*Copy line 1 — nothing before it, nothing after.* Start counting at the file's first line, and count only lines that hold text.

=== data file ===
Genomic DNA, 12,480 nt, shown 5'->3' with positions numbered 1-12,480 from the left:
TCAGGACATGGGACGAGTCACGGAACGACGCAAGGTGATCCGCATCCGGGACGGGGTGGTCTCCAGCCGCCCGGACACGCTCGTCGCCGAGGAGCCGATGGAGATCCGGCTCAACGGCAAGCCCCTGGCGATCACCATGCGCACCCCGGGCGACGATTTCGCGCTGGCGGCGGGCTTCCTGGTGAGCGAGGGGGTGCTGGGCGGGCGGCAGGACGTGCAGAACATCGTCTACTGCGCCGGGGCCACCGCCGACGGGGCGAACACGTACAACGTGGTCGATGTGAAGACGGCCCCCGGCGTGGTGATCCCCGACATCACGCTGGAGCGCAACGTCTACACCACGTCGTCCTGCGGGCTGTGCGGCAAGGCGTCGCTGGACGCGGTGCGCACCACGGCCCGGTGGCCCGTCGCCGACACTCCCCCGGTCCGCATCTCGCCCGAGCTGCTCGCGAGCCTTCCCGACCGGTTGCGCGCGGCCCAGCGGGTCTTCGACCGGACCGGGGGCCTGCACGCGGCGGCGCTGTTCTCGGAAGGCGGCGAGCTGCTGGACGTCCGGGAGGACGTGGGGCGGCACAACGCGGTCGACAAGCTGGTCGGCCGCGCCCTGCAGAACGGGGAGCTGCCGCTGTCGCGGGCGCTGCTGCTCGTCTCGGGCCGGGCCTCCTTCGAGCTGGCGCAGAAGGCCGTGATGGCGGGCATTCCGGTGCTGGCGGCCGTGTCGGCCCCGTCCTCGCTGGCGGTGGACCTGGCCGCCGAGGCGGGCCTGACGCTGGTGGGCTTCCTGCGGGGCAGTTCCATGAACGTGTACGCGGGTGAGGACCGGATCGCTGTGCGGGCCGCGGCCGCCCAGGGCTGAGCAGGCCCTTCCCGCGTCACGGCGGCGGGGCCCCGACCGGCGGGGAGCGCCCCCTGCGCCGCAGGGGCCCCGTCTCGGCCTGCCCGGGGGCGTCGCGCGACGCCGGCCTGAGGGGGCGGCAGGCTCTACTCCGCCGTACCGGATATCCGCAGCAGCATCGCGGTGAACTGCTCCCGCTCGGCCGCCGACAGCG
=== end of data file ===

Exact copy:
Genomic DNA, 12,480 nt, shown 5'->3' with positions numbered 1-12,480 from the left: